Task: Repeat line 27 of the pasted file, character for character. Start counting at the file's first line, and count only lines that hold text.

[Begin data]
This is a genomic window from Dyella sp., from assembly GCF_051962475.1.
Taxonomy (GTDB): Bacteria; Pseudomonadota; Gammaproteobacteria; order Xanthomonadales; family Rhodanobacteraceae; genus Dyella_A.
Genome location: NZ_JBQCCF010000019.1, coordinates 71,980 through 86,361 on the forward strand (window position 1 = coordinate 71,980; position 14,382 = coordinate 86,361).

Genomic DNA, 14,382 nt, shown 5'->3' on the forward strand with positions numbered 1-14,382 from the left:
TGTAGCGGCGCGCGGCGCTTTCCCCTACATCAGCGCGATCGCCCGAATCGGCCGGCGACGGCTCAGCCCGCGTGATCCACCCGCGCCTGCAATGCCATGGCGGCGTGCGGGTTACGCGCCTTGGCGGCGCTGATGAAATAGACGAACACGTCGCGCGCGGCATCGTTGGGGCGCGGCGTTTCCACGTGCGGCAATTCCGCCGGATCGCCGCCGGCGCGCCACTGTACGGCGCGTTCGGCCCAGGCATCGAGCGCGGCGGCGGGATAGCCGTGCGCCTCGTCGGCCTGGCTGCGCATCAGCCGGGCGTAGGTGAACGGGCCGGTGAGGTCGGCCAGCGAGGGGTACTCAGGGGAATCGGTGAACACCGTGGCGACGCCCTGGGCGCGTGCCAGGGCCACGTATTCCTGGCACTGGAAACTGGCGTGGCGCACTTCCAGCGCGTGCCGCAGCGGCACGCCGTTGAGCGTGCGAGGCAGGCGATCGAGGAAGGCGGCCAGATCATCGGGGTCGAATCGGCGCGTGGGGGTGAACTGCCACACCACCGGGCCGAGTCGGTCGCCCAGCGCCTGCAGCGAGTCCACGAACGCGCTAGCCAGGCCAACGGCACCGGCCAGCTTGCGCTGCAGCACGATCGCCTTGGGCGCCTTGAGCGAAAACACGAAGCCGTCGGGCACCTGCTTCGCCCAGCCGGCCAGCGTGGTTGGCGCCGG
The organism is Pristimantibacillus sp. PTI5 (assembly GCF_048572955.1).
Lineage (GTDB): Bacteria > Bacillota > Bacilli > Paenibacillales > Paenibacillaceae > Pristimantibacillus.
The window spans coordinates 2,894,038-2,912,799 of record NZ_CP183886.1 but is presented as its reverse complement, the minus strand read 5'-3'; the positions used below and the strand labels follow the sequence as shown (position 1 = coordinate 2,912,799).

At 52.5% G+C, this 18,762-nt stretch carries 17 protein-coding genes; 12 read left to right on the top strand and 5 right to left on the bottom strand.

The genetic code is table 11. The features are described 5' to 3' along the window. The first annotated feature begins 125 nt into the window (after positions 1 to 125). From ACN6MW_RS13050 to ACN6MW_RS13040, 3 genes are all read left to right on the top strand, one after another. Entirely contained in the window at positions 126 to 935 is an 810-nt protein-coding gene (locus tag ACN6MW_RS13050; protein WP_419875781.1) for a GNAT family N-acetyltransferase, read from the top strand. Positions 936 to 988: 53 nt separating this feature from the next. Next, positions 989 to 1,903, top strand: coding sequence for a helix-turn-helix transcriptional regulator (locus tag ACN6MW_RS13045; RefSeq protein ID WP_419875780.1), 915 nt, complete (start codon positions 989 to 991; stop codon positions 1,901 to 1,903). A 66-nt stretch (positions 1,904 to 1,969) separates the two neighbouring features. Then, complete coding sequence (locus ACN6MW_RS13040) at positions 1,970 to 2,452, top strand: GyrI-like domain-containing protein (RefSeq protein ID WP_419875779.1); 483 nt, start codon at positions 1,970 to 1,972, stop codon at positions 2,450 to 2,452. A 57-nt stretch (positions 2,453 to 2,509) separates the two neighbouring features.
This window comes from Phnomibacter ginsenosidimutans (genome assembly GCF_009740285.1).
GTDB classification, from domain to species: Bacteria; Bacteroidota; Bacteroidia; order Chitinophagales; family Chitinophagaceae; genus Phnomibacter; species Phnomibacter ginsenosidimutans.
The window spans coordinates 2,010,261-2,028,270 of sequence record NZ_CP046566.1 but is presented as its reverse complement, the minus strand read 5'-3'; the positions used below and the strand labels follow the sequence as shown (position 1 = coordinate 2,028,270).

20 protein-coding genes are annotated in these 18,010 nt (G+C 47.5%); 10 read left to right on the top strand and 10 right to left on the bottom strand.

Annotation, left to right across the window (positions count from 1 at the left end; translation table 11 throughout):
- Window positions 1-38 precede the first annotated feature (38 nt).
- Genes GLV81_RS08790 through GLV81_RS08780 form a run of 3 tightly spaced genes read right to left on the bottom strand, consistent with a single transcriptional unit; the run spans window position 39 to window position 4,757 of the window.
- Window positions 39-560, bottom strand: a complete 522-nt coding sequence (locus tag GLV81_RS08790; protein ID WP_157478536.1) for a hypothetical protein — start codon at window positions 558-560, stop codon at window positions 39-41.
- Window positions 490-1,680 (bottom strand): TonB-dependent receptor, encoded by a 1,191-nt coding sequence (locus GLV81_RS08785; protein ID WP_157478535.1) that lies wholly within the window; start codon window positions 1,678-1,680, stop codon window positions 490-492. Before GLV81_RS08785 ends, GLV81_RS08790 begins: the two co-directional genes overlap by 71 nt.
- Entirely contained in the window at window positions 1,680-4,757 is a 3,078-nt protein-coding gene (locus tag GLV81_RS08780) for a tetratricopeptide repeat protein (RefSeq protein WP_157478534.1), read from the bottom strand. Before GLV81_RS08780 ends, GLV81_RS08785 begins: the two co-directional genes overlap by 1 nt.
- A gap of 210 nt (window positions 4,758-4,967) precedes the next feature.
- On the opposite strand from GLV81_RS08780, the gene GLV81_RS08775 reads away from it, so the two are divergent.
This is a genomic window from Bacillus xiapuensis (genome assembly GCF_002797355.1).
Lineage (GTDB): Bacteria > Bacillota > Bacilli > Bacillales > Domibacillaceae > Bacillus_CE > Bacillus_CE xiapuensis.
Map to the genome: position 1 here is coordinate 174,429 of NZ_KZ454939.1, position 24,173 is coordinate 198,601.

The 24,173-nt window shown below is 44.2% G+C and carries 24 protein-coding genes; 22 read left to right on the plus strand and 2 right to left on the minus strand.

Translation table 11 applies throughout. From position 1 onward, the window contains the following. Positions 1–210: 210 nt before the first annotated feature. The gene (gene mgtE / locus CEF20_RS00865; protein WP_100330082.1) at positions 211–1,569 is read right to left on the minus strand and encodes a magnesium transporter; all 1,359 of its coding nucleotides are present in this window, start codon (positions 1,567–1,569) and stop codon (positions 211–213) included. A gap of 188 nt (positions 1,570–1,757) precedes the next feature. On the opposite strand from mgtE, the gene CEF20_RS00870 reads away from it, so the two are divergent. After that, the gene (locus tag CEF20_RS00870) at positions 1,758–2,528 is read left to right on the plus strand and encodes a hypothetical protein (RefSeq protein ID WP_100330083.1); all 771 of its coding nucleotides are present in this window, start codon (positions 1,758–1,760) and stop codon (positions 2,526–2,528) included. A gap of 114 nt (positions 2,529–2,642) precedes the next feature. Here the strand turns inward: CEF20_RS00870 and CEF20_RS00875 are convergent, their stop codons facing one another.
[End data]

Translation table 11 applies throughout. From position 1 onward, the window contains the following. Positions 1–210: 210 nt before the first annotated feature. The gene (gene mgtE / locus CEF20_RS00865; protein WP_100330082.1) at positions 211–1,569 is read right to left on the minus strand and encodes a magnesium transporter; all 1,359 of its coding nucleotides are present in this window, start codon (positions 1,567–1,569) and stop codon (positions 211–213) included. A gap of 188 nt (positions 1,570–1,757) precedes the next feature. On the opposite strand from mgtE, the gene CEF20_RS00870 reads away from it, so the two are divergent. After that, the gene (locus tag CEF20_RS00870) at positions 1,758–2,528 is read left to right on the plus strand and encodes a hypothetical protein (RefSeq protein ID WP_100330083.1); all 771 of its coding nucleotides are present in this window, start codon (positions 1,758–1,760) and stop codon (positions 2,526–2,528) included. A gap of 114 nt (positions 2,529–2,642) precedes the next feature. Here the strand turns inward: CEF20_RS00870 and CEF20_RS00875 are convergent, their stop codons facing one another.